More credit unions are trying to court younger members by offering innovative products, such as contactless debit cards and mobile banking services, according to industry insiders.
Credit unions have had trouble finding new customers, especially younger ones; the Boston market research company Aite Group LLC said in an August report that attracting new members is a "critical challenge" for 55% of credit unions.
Though credit unions "do say they want to attract younger members, they are not expecting the changes to come very quickly," said Christine Barry, the report's author and an Aite research director.
Credit unions recognize the recruitment challenges they face, so they are altering their marketing strategies.
In January, PSCU Financial Services Inc., one of the industry's largest service organizations, began a campaign to help its credit union members promote contactless debit cards to their members, including Gen Y consumers. Gen Y consists of people born roughly between 1976 and 2000; executives say the average credit union member is 47.
PSCU's contactless campaign came a week after it said it would resell mobile banking services to its 1,100 member credit unions.
In August, Co-op Financial Services, which serves nearly 3,000 credit unions, signed partnership agreements to offer mobile banking to credit unions.
"Going forward, we need to find ways to become more relevant," said Kim Hester, Co-op Financial's executive vice president of network services. "We can't continue to operate and be their parents' credit union because we won't be relevant and we won't reach" younger customers.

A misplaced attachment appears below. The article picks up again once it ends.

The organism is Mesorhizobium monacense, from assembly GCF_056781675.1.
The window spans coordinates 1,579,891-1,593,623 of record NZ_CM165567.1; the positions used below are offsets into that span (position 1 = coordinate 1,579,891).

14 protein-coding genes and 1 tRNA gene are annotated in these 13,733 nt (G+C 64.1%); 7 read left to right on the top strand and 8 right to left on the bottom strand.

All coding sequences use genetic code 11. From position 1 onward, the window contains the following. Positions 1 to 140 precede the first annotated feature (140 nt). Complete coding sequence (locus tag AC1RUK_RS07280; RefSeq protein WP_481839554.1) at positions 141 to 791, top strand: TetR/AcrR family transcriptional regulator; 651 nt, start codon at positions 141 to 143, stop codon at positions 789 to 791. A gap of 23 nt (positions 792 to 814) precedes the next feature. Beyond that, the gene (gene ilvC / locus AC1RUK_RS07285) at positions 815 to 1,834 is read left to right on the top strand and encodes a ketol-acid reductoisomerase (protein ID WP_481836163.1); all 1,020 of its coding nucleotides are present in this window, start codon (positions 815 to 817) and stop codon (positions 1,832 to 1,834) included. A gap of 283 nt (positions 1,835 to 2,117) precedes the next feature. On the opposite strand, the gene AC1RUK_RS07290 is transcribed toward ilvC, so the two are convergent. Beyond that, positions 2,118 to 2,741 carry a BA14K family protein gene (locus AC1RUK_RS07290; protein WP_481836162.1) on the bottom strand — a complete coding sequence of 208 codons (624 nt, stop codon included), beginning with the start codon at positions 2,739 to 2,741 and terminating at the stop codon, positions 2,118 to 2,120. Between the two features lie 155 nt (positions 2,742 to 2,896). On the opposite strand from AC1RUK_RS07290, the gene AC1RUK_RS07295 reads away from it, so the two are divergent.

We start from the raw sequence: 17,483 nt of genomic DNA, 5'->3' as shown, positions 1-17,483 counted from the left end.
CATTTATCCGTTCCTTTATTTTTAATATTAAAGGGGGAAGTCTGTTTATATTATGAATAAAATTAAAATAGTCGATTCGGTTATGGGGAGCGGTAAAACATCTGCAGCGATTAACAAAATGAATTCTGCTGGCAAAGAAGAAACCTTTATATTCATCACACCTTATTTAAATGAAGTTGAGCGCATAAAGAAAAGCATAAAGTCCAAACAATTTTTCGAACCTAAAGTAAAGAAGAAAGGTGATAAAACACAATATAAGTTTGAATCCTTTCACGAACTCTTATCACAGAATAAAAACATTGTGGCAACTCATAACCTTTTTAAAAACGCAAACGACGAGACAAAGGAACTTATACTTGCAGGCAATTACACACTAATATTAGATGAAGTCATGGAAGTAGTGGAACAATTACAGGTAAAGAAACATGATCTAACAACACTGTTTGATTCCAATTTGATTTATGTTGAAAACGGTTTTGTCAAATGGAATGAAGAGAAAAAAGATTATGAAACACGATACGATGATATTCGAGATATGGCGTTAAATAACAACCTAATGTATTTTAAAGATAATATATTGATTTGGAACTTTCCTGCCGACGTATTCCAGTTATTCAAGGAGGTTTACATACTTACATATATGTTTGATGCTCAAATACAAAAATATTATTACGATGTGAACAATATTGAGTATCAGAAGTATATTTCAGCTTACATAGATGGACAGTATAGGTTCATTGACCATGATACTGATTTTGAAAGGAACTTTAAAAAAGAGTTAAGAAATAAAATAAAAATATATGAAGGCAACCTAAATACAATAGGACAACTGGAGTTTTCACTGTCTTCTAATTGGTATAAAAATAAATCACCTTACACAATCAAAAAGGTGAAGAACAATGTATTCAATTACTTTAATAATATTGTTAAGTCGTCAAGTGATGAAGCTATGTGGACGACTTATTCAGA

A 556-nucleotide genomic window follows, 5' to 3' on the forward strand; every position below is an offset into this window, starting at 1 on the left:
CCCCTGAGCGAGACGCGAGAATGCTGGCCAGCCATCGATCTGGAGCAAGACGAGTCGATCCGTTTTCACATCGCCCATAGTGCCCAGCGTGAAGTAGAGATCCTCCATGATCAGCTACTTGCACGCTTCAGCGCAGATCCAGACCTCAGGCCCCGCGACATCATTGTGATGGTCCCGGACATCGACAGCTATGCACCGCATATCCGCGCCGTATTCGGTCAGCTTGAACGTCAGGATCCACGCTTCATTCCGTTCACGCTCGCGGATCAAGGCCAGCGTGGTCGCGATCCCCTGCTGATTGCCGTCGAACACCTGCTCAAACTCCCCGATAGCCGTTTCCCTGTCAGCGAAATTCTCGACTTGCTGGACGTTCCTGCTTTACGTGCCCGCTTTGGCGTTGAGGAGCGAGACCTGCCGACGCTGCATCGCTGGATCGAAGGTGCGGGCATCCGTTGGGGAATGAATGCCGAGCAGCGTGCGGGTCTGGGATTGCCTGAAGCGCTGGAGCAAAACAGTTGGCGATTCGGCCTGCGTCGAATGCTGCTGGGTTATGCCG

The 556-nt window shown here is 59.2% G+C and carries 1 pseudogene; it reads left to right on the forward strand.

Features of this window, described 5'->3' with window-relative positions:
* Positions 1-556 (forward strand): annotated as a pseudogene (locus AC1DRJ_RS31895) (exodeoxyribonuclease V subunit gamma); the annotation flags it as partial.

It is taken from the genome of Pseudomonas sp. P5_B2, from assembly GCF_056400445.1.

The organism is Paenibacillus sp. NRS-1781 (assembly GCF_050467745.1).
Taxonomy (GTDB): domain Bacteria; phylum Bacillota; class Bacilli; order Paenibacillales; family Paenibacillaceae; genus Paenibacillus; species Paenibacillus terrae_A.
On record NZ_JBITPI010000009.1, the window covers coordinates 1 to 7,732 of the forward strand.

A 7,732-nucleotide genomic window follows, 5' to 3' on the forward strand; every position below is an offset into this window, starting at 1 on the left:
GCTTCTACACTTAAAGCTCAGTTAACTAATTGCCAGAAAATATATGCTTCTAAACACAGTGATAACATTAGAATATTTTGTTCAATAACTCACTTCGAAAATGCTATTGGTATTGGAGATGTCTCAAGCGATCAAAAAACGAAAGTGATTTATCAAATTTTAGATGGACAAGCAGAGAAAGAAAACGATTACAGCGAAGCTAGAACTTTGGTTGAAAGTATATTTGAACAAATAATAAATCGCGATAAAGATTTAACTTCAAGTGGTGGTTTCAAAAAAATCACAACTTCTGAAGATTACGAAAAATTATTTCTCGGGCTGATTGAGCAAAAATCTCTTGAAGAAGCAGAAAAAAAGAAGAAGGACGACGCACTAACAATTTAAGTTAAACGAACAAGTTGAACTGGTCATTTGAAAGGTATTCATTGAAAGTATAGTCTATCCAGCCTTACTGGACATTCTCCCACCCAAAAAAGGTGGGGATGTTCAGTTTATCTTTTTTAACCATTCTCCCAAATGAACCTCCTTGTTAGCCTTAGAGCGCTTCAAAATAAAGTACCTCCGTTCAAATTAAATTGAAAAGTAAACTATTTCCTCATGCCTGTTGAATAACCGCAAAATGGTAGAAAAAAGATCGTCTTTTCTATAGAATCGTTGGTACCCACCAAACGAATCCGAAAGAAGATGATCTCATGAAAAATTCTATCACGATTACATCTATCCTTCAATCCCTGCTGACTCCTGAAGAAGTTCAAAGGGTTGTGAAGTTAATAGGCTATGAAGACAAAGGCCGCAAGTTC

Co-op Financial also is experimenting with contactless debit cards. Two of its credit union clients tested the cards with employees this year, Hester said. It already has the infrastructure to process these transactions.
"We're beginning to hear a lot of talk about [contactless payments] from credit unions," she said, "and that's why we're ready if our members want to add that product."
More credit unions may soon convert to contactless debit cards now that big-box merchants like Home Depot Inc. and Best Buy Co. Inc. are accepting them at the point of sale, said Ron Silvia, PSCU's director of debit and ATM product services.
Contactless cards "are one of those products, like PIN-debit, that was slow because of the investment but, once the return on investment is proven, the merchants seem to be moving swiftly into it," he said.
Gen Y consumers may find contactless payments appealing because they "want quick payment," Silvia said. "When they want to check out, they want to do it fast, and you don't want to lose them at the checkout lane."
But these efforts to improve credit unions' technology may not matter if credit union awareness is not increased, said Hester, who supports running a national campaign aimed at helping credit unions increase membership.
Some credit unions already have begun increasing their marketing through such social networking services as Facebook and Twitter, according to Aite's report. About 32% of credit unions surveyed said they were considering using social networking Web sites, and 18% said using such services is a high priority.
Aite based that finding on a July survey of 93 U.S. credit unions, in conjunction with the Credit Union Executives Society, a trade group for credit union executives.